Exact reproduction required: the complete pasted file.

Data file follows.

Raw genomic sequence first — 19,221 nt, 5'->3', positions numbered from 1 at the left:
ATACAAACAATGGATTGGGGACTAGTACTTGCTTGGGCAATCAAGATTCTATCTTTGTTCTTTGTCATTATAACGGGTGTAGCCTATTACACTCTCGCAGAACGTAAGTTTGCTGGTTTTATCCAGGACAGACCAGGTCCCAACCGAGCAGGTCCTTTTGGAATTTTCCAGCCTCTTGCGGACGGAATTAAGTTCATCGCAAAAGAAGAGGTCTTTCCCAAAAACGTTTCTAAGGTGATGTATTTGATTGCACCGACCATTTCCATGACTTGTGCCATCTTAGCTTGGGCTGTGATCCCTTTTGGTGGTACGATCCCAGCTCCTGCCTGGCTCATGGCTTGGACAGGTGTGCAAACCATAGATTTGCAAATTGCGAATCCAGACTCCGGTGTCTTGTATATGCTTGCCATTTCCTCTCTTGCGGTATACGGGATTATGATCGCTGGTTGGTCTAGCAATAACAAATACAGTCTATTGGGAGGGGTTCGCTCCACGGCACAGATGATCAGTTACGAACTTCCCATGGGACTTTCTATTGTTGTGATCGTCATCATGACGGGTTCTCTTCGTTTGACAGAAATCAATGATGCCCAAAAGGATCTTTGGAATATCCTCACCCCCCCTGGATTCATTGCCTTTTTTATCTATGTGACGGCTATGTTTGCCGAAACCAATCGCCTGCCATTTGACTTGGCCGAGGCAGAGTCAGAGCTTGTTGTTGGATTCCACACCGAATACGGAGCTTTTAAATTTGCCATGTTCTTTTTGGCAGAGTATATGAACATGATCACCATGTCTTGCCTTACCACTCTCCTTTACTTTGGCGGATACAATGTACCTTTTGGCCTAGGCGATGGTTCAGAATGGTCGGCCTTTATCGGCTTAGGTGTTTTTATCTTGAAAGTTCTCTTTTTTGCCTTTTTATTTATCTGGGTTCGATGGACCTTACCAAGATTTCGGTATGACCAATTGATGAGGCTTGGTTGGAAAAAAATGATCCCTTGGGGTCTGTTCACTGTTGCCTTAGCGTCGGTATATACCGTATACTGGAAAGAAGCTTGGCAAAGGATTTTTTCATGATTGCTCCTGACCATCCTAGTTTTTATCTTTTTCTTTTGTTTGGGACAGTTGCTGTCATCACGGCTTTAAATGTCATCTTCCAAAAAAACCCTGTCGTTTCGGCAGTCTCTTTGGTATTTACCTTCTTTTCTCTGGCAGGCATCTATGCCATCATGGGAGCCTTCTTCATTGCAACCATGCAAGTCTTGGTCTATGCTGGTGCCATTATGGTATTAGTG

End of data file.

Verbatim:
Raw genomic sequence first — 19,221 nt, 5'->3', positions numbered from 1 at the left:
ATACAAACAATGGATTGGGGACTAGTACTTGCTTGGGCAATCAAGATTCTATCTTTGTTCTTTGTCATTATAACGGGTGTAGCCTATTACACTCTCGCAGAACGTAAGTTTGCTGGTTTTATCCAGGACAGACCAGGTCCCAACCGAGCAGGTCCTTTTGGAATTTTCCAGCCTCTTGCGGACGGAATTAAGTTCATCGCAAAAGAAGAGGTCTTTCCCAAAAACGTTTCTAAGGTGATGTATTTGATTGCACCGACCATTTCCATGACTTGTGCCATCTTAGCTTGGGCTGTGATCCCTTTTGGTGGTACGATCCCAGCTCCTGCCTGGCTCATGGCTTGGACAGGTGTGCAAACCATAGATTTGCAAATTGCGAATCCAGACTCCGGTGTCTTGTATATGCTTGCCATTTCCTCTCTTGCGGTATACGGGATTATGATCGCTGGTTGGTCTAGCAATAACAAATACAGTCTATTGGGAGGGGTTCGCTCCACGGCACAGATGATCAGTTACGAACTTCCCATGGGACTTTCTATTGTTGTGATCGTCATCATGACGGGTTCTCTTCGTTTGACAGAAATCAATGATGCCCAAAAGGATCTTTGGAATATCCTCACCCCCCCTGGATTCATTGCCTTTTTTATCTATGTGACGGCTATGTTTGCCGAAACCAATCGCCTGCCATTTGACTTGGCCGAGGCAGAGTCAGAGCTTGTTGTTGGATTCCACACCGAATACGGAGCTTTTAAATTTGCCATGTTCTTTTTGGCAGAGTATATGAACATGATCACCATGTCTTGCCTTACCACTCTCCTTTACTTTGGCGGATACAATGTACCTTTTGGCCTAGGCGATGGTTCAGAATGGTCGGCCTTTATCGGCTTAGGTGTTTTTATCTTGAAAGTTCTCTTTTTTGCCTTTTTATTTATCTGGGTTCGATGGACCTTACCAAGATTTCGGTATGACCAATTGATGAGGCTTGGTTGGAAAAAAATGATCCCTTGGGGTCTGTTCACTGTTGCCTTAGCGTCGGTATATACCGTATACTGGAAAGAAGCTTGGCAAAGGATTTTTTCATGATTGCTCCTGACCATCCTAGTTTTTATCTTTTTCTTTTGTTTGGGACAGTTGCTGTCATCACGGCTTTAAATGTCATCTTCCAAAAAAACCCTGTCGTTTCGGCAGTCTCTTTGGTATTTACCTTCTTTTCTCTGGCAGGCATCTATGCCATCATGGGAGCCTTCTTCATTGCAACCATGCAAGTCTTGGTCTATGCTGGTGCCATTATGGTATTAGTG